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Herdmanston, East Lothian, (see also: Edinburgh, National Museum of Scotland)

(55°55′6″N, 2°50′52″W)
NT 471 698
pre-1975 traditional (Scotland) East Lothian
now East Lothian
medieval St. Andrews
  • James King
09 May 2012

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Feature Sets

A Romanesque stoup was set against an interior wall of the chapel until the 1950s, when it was moved to the Museum of Scotland, Edinburgh.


The chapel at Herdmanston was founded in the early 13th century by John Sinclair of Herdmanston, appearing in deeds as the ‘chapel of St John the Evangelist near the castle’ of Herdmanston. The chaplain was subject to Salton Church, which belonged to the Abbey of Dryburgh. The abbey was granted a small section of land in return for concessions made for the chapel.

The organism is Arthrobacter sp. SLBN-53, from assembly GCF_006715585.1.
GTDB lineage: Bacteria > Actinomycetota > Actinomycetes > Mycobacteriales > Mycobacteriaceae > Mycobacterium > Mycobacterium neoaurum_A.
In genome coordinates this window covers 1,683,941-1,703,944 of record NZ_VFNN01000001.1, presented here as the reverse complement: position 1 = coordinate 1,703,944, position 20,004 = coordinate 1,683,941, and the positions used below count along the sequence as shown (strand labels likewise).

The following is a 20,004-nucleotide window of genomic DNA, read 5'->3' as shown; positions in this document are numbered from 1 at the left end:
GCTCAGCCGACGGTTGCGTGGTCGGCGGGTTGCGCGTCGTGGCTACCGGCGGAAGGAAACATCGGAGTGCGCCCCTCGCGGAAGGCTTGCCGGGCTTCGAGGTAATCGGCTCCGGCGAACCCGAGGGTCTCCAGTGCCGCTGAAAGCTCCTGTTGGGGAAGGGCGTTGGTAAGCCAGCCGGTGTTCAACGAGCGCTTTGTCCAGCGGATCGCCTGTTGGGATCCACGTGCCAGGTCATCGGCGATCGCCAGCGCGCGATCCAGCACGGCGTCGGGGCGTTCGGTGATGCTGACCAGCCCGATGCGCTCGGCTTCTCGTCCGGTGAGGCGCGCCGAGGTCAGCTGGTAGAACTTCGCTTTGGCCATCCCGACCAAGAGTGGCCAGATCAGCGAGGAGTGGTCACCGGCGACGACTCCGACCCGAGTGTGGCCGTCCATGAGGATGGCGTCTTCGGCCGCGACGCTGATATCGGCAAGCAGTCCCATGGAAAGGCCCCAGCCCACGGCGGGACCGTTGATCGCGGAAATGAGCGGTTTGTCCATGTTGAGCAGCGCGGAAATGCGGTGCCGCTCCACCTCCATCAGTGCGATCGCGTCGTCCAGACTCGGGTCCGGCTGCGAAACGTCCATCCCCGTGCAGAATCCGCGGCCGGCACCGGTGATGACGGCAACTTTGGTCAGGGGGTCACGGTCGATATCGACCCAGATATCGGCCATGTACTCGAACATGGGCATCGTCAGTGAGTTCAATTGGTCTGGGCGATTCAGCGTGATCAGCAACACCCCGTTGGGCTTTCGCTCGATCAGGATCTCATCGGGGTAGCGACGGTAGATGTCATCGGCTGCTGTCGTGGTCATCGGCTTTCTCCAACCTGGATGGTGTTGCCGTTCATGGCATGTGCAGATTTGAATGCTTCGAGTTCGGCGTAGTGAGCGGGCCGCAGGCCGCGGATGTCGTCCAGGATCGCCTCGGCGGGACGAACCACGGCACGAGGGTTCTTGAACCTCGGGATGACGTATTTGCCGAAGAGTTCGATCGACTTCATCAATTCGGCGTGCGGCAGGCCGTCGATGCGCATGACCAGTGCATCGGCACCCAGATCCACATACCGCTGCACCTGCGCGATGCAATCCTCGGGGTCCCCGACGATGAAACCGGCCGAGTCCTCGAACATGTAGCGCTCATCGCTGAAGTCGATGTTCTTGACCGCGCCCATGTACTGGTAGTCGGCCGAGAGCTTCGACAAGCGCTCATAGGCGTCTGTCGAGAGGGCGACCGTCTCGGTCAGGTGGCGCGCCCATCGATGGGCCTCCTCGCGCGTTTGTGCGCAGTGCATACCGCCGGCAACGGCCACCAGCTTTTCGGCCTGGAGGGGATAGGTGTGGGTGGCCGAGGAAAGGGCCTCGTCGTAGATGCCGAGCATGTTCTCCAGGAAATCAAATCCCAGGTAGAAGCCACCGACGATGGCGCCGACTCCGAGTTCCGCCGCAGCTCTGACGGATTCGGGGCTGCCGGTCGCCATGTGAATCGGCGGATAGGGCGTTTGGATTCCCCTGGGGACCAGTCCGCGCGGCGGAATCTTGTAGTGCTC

There is no evidence for a church or chapel on this site earlier than the 13th century, yet the stoup is of obvious 12th-century date. The earliest location for the stoup is unknown.


R. Fawcett, Scottish Medieval Churches. Stroud 2002, 276-7.

D. MacGibbon and T. Ross, The Ecclesiastical Architecture of Scotland, I. Edinburgh 1896, 385-7.

C. McWilliam, The Buildings of Scotland: Lothian. Harmondsworth 1978, 201.

Proceedings of the Society of Antiquaries of Scotland, 89 (Session 1955-56). Edinburgh 1958, 460 no. 29.

RCAHMS, Inventory of Monuments in East Lothian. Edinburgh 1924, 106-7.